Beating a perennial contender is a difficult feat. It is even harder to do when attempting to overcome self-inflicted wounds.
For the No. 24 Michigan volleyball team (12-3 overall, 3-2 Big Ten), Friday’s matchup against No. 11 Minnesota (9-5, 4-2) was a litmus test. Ultimately, the Wolverines were overwhelmed by the Golden Gophers’ stout defense, 3-0, and committed numerous attacking errors in the loss.
Michigan came into the match with momentum off a 3-1 win at Northwestern on Oct. 1, and it looked to carry that into this anticipated matchup after finally cracking into the AVCA Coaches top 25. But right away, Minnesota stole the energy by going on a 9-0 run to capture a 15-5 lead in the first set.
“I just thought we were really streaky tonight,” Michigan coach Mark Rosen said. “A lot of times when you get into the streaks, it’s your first contact. Our passing was great tonight and we passed the ball really well, and they’re a tough-serving team. … We just didn’t have very good rhythm between our setting and our hitting.”
The Gophers rode their own stout play to a dominant 25-12 first set win, with no attack errors compared to the Wolverines’ nine. Michigan junior outside hitter Kendall Murray contributed four of those early errors without providing a single kill. The Wolverines also significantly trailed in hit percentage in the set, just getting out of the negative at .034, while Minnesota finished the set at .500.
Despite the lopsided first set score, senior middle blocker May Pertofsky began to emerge as a bright spot with four early kills, ending the match with eight total. Rosen noted some tweaks from the week’s practices that raised Pertofsky’s game.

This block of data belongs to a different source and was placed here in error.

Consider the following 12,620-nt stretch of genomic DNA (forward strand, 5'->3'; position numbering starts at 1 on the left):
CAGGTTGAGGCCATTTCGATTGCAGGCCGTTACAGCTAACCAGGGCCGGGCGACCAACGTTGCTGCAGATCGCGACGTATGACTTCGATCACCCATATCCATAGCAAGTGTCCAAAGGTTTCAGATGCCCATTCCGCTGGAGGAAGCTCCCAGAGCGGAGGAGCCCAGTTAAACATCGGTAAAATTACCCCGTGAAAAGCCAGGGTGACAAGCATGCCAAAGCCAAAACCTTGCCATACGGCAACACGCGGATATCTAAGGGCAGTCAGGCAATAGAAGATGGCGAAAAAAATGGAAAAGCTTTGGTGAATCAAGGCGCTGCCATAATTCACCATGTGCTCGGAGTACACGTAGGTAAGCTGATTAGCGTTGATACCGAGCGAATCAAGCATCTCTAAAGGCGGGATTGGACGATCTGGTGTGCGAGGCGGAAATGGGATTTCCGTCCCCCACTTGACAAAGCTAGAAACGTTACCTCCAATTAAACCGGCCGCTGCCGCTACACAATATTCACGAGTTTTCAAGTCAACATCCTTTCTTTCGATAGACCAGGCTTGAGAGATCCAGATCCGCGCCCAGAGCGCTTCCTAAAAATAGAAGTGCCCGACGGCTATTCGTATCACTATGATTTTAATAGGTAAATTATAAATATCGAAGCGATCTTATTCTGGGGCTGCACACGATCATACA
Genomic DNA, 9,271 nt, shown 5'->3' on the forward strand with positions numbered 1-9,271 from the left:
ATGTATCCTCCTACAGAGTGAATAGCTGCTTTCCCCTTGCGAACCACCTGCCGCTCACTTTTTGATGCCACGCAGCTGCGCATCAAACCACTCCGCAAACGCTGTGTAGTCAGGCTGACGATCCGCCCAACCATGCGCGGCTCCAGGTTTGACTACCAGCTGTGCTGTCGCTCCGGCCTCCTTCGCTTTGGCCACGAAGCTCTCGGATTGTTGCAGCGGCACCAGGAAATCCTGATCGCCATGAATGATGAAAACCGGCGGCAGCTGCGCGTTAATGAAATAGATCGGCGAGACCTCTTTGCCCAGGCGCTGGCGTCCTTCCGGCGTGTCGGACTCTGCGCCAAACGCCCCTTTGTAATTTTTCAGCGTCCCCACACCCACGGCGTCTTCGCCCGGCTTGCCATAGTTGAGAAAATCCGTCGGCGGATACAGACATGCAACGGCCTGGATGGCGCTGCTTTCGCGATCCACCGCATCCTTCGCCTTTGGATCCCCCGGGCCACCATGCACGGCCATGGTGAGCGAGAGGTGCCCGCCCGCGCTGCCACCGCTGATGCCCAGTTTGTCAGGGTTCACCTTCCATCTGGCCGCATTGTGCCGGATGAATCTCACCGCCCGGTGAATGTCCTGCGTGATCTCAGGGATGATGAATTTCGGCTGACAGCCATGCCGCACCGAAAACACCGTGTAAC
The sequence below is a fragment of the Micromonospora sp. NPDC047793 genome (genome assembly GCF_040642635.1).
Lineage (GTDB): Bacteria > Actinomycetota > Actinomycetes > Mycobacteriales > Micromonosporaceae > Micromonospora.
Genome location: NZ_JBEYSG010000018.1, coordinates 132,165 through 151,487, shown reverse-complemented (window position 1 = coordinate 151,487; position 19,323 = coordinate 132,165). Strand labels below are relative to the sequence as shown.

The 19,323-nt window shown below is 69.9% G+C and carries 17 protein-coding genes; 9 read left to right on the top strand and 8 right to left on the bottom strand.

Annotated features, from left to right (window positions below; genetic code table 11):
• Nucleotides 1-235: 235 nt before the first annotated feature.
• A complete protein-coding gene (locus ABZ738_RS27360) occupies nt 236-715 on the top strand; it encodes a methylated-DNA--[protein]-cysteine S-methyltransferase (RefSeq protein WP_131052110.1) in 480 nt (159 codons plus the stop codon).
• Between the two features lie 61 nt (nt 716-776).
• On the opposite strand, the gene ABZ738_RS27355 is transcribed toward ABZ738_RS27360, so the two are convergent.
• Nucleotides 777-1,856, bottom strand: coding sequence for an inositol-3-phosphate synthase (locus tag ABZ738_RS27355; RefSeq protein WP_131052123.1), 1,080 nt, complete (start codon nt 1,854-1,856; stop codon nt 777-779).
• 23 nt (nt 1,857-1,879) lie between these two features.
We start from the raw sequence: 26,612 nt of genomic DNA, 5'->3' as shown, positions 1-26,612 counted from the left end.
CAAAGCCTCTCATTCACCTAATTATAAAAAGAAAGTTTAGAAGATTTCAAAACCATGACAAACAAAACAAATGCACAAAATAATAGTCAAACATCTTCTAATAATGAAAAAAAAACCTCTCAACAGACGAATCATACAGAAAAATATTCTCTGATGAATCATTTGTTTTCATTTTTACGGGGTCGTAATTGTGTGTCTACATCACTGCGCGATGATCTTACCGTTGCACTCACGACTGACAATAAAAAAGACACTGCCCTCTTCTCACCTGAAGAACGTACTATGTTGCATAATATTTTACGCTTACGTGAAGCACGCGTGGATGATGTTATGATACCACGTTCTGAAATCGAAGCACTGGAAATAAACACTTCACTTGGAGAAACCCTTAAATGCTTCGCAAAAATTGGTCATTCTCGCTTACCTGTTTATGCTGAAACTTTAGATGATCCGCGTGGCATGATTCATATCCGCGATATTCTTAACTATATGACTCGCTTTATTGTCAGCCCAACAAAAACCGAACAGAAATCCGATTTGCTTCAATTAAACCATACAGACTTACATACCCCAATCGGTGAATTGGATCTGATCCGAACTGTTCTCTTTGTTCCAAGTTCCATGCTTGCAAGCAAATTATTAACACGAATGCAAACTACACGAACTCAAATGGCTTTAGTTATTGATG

“(Pertofsky) was really good and they’ve been working all week to get a different look or rhythm to their offense,” Rosen said. “May hits a quicker ball better, so we tried to spin speed it up. … Her numbers today reflect how hard she’s worked all week.”
But even with Pertofsky’s improved performance, Michigan got backed into a corner after the first set. It needed to rally to put up a more competitive showing in the second set without pressing in a reckless fashion.
“When you are playing a team where we’re not playing our best game, you have to stay pretty even with your attitude and even when you’re playing,” Pertofsky said. “So you can’t just go out and rip as many balls as you can. You just have to play smart.”
In the second set, Michigan found better rhythm but the end result did not change. Play between the teams went back and forth, but Minnesota nudged ahead with a 21-16 lead and held on for the set win. Gophers outside hitter Taylor Landfair recorded the set-winning kill and racked up a remarkable 18 kills in the match to complement a .452 hit percentage.
The third set was more analogous to the first set, with Michigan’s self-inflicted attacking errors continuing to stack upon each other as they dropped the set 25-13. The gap between the teams’ total attacking errors proved decisive: 25 for the Wolverines and a mere eight for Minnesota.
Moving forward in conference play, Michigan knows it has to continue to work on its communication and collective team effort if it wants to diminish its errors. On Friday, it made too many mistakes, and that ultimately cost it the game.